“It isn’t necessarily the most standout clamp on its own,” he says, “But it went on to inspire many other clamps and its features are seen in multiple models. Today’s range of vertical, horizontal, and pipe lifting clamps, for example, offer a myriad of features specifically designed for the demands of wind energy applications. A standout feature of CrosbyIP-branded standard and bespoke clamps is a non-marring camsegment.”
When handling steel plates with lifting clamps, the clamping camsegment and pivot usually leave an indentation in the material surface—known as marring. Because of the high standards in the wind energy industry, these indentations must be ground away from the surface. This rework costs time and money. By reducing the height of the teeth of the camsegment and pivot, the pitch between the teeth can be decreased and more teeth can be in contact with the material surface, reducing the depth of the indentations.
The last lifting clamp that de Kruijf worked on from start to finish was the IPTKA universal beam clamp, for hoisting, pulling, and positioning beams. It can be used as a temporary tackle point in side-loading applications. In fact, de Kruijf says, it boasts side-loading capacity at 100% of the working load limit up to a 90-degree lifting angle. It is easy to close and open with a hinged body with self-locking device and available with a multi-purpose hoisting eye for tightening and hoisting.
End users drive innovation
Whether it be the IPPE, IPGNS, IPTKA, or another clamp altogether, “The user always drives the innovation,” de Kruijf says. “I used to interact one-on-one with the person who encountered the lifting or material handling problem. These days, channel partners also play an integral role as we look at the end-use application collectively and, if necessary, adapt one of the hundreds of clamps that we have already designed. But the principle is the same.”
CrosbyIP is renowned for the manufacture of special clamps where there might be a requirement beyond the capabilities of the standard range. A recent example of custom manufacturing is the 22.5t capacity special universal vertical clamp (model IPU10X3). The clamp, which was designed for a German wind energy manufacturer, features an extra-wide camsegment and three pivots for less surface pressure to further reduce indentations.
Another special product is the 6t capacity universal horizontal clamp (model IPHGUX1), which presents many of the same benefits to the end user and is ideal for rolling larger plates. This is a new high-tonnage addition to the universal horizontal lifting clamp range.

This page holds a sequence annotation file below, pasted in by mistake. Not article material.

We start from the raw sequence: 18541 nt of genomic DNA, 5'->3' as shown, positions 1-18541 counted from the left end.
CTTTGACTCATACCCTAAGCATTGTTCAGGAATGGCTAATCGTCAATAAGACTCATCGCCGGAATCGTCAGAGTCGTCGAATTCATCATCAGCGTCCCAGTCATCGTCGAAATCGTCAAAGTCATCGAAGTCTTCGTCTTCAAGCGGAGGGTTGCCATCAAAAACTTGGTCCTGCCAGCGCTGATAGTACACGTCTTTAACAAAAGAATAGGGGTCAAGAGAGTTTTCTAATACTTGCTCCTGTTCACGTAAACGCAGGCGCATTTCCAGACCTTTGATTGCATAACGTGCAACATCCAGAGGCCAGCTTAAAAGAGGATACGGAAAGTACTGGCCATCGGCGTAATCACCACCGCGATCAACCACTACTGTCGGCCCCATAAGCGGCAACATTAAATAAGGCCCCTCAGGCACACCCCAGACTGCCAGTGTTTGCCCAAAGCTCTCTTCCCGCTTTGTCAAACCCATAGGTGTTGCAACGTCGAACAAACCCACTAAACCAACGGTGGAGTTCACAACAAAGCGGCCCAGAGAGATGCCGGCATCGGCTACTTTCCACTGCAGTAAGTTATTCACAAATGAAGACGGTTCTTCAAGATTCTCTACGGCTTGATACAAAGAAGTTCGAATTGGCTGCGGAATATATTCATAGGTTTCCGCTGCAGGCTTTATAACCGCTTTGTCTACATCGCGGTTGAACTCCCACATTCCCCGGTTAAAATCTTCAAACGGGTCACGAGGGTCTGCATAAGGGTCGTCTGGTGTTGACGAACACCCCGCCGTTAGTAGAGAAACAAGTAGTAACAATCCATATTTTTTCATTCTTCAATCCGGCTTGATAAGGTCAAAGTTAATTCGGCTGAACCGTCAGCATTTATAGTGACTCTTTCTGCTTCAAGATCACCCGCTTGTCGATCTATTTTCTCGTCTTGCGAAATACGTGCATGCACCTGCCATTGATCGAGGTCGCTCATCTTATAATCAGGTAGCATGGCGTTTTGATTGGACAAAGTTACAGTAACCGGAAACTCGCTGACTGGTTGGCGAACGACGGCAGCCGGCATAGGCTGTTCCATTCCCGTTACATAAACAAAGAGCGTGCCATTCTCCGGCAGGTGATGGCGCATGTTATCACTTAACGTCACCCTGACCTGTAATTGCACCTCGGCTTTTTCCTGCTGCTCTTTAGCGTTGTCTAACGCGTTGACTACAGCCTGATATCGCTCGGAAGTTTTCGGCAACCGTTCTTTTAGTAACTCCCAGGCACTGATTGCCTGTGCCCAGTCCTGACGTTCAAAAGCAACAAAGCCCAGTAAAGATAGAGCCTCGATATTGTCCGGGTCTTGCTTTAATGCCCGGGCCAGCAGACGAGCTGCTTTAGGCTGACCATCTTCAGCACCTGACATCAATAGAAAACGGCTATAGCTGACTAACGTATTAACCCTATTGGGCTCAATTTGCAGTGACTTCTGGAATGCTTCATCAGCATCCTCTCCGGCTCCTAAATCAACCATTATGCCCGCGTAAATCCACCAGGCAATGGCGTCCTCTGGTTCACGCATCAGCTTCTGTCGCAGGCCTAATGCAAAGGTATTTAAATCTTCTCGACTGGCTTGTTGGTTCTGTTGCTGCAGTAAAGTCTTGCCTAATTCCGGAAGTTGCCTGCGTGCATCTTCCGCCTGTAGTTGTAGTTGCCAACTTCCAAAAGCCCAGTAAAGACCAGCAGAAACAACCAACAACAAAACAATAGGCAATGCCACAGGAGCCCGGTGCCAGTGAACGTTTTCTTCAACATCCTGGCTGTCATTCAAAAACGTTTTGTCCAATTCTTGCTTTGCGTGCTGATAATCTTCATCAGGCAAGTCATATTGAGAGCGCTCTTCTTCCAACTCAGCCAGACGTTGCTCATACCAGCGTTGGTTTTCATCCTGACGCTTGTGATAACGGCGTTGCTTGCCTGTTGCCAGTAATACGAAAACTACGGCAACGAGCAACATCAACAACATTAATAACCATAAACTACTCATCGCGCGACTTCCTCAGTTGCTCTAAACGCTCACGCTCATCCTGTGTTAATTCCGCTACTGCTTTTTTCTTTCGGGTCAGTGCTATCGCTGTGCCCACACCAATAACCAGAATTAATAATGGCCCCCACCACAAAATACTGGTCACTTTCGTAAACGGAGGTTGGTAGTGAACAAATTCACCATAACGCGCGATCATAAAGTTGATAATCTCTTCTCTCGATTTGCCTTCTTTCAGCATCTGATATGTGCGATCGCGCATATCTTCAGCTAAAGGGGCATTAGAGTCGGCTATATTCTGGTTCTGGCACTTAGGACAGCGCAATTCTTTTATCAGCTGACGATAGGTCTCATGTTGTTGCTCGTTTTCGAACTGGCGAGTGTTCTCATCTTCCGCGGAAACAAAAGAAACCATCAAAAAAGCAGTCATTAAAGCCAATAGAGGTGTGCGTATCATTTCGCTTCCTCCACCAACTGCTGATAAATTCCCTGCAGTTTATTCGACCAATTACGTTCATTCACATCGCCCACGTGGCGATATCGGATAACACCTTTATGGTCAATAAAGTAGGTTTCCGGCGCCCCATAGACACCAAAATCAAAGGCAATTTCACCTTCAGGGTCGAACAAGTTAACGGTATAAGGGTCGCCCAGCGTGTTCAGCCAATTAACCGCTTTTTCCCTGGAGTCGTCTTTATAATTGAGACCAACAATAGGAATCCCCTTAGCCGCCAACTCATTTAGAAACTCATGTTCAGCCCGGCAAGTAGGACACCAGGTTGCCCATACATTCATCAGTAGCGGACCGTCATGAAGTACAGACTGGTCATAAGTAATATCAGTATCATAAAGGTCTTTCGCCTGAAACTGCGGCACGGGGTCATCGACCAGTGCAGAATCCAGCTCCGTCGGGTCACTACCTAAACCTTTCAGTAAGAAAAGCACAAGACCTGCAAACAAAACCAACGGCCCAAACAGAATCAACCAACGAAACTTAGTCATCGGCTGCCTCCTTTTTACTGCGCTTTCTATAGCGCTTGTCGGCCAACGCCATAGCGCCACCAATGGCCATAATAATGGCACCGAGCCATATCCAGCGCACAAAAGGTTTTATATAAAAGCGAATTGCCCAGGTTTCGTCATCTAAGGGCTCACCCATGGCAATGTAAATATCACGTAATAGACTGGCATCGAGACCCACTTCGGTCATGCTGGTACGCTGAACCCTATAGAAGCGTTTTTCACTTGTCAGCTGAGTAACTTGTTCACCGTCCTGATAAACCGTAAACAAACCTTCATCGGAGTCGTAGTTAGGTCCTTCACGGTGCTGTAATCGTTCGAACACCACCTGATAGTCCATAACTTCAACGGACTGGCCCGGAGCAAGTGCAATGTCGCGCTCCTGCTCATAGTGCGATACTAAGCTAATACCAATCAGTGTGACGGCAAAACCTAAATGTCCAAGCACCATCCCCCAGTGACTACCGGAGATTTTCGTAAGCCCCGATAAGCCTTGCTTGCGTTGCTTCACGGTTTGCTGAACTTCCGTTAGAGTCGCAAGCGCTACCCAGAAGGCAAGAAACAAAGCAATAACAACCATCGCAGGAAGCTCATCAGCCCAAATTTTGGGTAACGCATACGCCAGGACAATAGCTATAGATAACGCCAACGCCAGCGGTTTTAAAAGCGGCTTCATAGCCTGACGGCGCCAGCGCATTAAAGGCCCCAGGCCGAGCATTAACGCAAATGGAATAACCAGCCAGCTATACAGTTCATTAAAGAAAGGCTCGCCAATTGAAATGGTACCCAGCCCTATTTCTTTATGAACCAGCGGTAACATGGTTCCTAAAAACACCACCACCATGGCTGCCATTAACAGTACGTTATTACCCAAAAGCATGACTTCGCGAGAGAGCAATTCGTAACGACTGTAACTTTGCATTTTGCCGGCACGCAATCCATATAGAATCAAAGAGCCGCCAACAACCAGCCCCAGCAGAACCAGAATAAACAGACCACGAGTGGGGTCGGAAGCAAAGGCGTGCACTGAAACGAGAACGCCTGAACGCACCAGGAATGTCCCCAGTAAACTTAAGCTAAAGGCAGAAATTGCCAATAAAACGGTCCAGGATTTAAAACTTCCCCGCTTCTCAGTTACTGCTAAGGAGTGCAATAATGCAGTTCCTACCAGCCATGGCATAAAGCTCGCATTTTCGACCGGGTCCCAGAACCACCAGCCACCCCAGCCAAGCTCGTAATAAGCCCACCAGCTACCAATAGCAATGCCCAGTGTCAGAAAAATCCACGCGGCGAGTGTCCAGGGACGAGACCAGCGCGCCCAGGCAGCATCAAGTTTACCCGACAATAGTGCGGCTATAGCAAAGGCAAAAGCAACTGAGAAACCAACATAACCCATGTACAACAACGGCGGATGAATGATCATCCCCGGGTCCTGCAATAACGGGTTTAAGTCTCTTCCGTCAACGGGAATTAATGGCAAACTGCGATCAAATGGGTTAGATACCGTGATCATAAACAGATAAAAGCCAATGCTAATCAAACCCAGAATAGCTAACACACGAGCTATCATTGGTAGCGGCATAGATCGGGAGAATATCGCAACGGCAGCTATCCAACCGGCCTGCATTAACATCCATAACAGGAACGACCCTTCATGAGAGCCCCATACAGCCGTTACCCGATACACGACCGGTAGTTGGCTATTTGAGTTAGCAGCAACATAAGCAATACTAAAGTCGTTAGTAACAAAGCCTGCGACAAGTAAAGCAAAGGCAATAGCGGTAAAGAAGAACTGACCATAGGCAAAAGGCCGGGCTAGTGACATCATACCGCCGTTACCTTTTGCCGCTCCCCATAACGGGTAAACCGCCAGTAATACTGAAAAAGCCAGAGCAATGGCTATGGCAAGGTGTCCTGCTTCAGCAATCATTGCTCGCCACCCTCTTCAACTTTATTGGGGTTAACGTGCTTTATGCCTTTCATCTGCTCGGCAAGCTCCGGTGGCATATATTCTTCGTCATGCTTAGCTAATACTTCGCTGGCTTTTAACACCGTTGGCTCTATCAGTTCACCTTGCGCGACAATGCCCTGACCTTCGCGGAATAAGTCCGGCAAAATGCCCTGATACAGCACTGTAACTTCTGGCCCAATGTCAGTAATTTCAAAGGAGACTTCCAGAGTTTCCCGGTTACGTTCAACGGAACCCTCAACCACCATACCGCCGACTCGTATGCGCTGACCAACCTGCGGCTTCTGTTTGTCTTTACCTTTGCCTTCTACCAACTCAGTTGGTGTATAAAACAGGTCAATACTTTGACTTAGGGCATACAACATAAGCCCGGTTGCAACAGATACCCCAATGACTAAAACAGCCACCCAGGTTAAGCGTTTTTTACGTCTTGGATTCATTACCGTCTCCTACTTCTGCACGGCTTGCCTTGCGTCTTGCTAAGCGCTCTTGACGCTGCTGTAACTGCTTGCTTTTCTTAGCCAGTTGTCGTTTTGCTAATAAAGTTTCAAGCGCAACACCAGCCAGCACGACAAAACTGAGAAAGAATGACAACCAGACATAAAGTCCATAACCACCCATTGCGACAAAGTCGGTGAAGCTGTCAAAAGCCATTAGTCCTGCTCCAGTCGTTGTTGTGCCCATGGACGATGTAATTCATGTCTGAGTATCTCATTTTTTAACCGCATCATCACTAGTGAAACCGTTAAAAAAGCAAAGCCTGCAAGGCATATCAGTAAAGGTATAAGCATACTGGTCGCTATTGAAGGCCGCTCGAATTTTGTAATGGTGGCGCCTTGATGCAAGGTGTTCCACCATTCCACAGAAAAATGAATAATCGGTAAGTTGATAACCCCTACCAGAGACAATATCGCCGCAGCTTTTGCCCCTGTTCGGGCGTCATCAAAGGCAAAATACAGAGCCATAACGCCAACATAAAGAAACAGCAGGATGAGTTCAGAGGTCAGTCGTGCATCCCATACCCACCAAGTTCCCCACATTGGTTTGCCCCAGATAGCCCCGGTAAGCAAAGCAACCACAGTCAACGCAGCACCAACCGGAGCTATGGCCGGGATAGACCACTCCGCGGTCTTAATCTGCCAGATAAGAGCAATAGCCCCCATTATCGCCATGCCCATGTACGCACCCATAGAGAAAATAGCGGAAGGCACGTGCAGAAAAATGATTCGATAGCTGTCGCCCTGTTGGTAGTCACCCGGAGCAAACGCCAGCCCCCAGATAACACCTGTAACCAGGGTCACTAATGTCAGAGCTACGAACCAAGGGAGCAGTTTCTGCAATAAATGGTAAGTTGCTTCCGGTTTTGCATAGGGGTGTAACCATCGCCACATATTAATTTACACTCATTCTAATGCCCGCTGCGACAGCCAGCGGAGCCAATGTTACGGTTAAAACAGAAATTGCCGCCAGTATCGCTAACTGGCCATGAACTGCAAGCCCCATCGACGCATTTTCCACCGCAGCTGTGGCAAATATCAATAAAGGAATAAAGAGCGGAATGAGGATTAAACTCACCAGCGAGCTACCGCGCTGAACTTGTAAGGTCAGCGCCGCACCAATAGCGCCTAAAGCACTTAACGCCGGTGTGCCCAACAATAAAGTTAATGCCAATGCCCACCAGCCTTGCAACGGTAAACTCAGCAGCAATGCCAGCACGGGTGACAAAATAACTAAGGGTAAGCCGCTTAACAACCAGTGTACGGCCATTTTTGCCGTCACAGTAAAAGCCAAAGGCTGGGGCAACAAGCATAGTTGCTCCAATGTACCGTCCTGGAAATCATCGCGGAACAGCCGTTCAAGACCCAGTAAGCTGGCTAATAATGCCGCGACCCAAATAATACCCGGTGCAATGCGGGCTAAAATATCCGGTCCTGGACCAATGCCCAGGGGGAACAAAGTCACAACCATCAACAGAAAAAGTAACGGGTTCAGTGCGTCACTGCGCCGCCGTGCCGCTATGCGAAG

The 70t capacity pipe hook (model IPPH) has been designed for 5,700mm to 7,000mm diameter pipe, up to a thickness of 100mm. It features soft steel replaceable inserts and is equipped with 40t capacity G-2140 shackles. With both the universal horizontal clamp and pipe hook, other capacities and jaw-openings are available on request.
“The extent to which a product becomes standard or remains a one-off customization, really depends on the application and the market,” de Kruijf says. “In shipbuilding, there are many repeated applications that are the same from one site to the next, so it is very likely that lifting clamps designed for their use will be ubiquitous. In a small-scale steel yard, meanwhile, a problem might be more unique. Then there are those scenarios where a bespoke clamp evolves much later into a more standard model.”
Even today, de Kruijf’s influence can be seen wherever a lifting clamp is operated at the point of use. He often thinks of that when he is keeping busy during volunteer work around Utrecht, or even whizzing around the corners of his local speed-skating track. He is also a keen cyclist, devoted husband, and grandfather.
Happy retirement, Mr. IP.
Caption: Cor de Kruijf with a 100t capacity lifting clamp.
Caption: Cor de Kruijf started in the drawing room as a mechanical engineer, back in the mid-1970s. This photo was taken in 1978.
Caption: Cor de Kruijf hard at work in the modern day drawing room.
Caption: Today, Cor de Kruijf is a keen cyclist, devoted husband, and grandfather